A bid price is a price for which somebody is willing to buy something, whether it be a security, asset, commodity, service, or contract. It is colloquially known as a “bid” in many markets and jurisdictions.
Generally, a bid is lower than an offered price, or “ask” price, which is the price at which people are willing to sell. The difference between the two prices is called a bid-ask spread.
Bids are made continuously by market makers for security and may also be made in cases where a seller requests a price where they can sell. Sometimes, a buyer will present a bid even if a seller is not actively looking to sell, in which case it is considered an unsolicited bid.
Bids usually comprise two elements:
- The price which the buyer is willing to pay
- The quantity of the financial instrument they are looking to purchase.
A trade is executed when a matching bid and ask are combined.
For example, a trader bidding 110.25 for 1,000 units of USD/JPY will see their trade executed when a seller agrees to that price and level.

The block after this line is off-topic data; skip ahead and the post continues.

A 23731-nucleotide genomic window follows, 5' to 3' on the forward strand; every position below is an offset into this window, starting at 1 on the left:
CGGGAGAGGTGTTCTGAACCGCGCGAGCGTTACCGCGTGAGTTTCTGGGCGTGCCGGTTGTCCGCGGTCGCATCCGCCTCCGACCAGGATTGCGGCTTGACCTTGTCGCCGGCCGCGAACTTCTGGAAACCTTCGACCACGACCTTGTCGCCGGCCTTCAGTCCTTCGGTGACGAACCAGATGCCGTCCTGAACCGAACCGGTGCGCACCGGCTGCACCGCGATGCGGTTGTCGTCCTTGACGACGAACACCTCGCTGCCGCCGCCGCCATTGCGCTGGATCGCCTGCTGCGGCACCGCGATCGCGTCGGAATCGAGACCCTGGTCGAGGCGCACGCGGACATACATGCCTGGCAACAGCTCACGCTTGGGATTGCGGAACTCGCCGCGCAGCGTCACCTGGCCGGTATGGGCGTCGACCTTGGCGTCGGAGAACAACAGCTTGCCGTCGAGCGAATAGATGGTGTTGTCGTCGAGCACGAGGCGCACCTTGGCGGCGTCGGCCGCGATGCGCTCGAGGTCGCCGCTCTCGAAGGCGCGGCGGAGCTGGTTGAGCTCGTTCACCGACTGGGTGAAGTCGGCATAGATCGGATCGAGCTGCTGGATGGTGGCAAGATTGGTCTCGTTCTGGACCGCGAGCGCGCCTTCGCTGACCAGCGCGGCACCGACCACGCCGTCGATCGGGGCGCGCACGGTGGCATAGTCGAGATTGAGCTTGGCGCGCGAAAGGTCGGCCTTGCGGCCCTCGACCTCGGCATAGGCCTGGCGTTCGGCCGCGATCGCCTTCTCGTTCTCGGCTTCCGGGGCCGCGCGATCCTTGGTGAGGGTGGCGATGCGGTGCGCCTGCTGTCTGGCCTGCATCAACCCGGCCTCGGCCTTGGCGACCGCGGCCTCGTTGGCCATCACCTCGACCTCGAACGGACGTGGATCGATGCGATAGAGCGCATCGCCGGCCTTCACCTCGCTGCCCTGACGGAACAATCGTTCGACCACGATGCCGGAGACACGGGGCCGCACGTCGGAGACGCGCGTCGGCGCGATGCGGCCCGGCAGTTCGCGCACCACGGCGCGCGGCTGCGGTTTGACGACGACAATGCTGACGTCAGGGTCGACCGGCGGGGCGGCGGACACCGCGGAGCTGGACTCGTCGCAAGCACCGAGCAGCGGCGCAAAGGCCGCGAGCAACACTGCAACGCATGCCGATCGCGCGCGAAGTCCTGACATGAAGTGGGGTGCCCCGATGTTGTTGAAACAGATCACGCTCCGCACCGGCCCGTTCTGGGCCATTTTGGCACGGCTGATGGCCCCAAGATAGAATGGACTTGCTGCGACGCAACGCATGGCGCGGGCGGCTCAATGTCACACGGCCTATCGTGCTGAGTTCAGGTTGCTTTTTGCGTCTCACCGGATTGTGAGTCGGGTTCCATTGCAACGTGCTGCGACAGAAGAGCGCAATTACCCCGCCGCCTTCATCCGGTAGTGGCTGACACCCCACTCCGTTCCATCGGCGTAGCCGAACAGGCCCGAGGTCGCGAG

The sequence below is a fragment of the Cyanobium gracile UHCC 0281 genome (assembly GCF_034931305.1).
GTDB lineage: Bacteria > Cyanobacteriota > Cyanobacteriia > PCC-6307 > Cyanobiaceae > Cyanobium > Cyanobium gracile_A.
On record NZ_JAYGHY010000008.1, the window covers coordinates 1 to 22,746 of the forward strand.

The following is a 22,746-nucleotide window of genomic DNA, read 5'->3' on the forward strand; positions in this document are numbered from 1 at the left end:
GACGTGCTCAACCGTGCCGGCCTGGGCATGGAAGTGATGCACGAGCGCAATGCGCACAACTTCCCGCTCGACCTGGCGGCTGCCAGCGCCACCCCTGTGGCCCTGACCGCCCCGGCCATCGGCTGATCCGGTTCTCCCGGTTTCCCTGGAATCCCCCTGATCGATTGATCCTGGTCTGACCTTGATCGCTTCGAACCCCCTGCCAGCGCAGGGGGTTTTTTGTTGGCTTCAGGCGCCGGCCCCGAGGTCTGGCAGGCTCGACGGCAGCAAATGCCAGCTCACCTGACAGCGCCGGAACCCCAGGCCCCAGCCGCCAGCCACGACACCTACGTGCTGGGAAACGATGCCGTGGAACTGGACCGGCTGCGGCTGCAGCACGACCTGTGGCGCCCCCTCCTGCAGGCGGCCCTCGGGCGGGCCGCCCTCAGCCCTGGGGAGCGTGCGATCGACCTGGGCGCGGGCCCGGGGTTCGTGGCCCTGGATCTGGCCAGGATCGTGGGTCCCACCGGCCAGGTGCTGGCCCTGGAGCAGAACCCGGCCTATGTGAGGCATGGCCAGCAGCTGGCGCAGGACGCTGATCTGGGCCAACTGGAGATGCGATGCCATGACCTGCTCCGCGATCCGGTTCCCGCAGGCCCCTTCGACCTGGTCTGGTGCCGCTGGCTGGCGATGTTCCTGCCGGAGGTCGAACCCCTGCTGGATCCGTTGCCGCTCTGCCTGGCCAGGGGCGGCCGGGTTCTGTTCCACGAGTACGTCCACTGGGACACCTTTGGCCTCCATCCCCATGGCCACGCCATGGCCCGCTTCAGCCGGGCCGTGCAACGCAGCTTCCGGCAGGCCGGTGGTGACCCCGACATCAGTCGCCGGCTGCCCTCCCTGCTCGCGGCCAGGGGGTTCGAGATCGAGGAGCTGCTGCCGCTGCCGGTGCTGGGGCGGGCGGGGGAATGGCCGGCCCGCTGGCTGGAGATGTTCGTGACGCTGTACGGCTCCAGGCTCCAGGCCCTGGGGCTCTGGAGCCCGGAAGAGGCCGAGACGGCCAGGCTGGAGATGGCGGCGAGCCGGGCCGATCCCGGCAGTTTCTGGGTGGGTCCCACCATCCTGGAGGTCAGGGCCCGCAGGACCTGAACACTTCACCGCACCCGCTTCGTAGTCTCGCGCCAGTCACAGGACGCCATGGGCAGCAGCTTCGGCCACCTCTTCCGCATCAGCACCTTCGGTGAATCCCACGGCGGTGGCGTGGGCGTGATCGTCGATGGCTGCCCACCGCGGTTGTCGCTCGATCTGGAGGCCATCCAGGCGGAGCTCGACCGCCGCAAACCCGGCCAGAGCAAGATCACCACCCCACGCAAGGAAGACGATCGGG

The bid (the price at which you can sell an asset) is quoted as lower than they ask, and the difference between the two is known as the spread.
Buying and Selling at the Bid
Investors and traders that initiate a market order to buy will typically do so at the current ask price and sell at the current bid price. Limit orders, in contrast, allow investors and traders to place a buy order at the bid price (or sell order at the ask), which could get them a better fill.
Those looking to sell at the market price may be said to “hit the bid.”
In addition to the price that people are willing to buy, the amount or volume bid for is also important for understanding the liquidity of a market. Bid sizes are typically displayed along with a level 1 quote. If the quote indicates a bid price of $50 and a bid size of 500, that you can sell up to 500 shares at $50.
Bid size may be contrasted with the ask size, where the ask size is the amount of a particular security that investors are offering to sell at the specified ask price. Investors interpret differences in the bid size and ask size as representing the supply and demand relationship for that security.
Example of Bid Price
Suppose Alex wants to buy shares in company ABC. The stock is trading in a range between $10 and $15. But Alex is not willing to pay more than $12 for them, so they place a limit order of $12 for ABC’s shares. This is their bid price.
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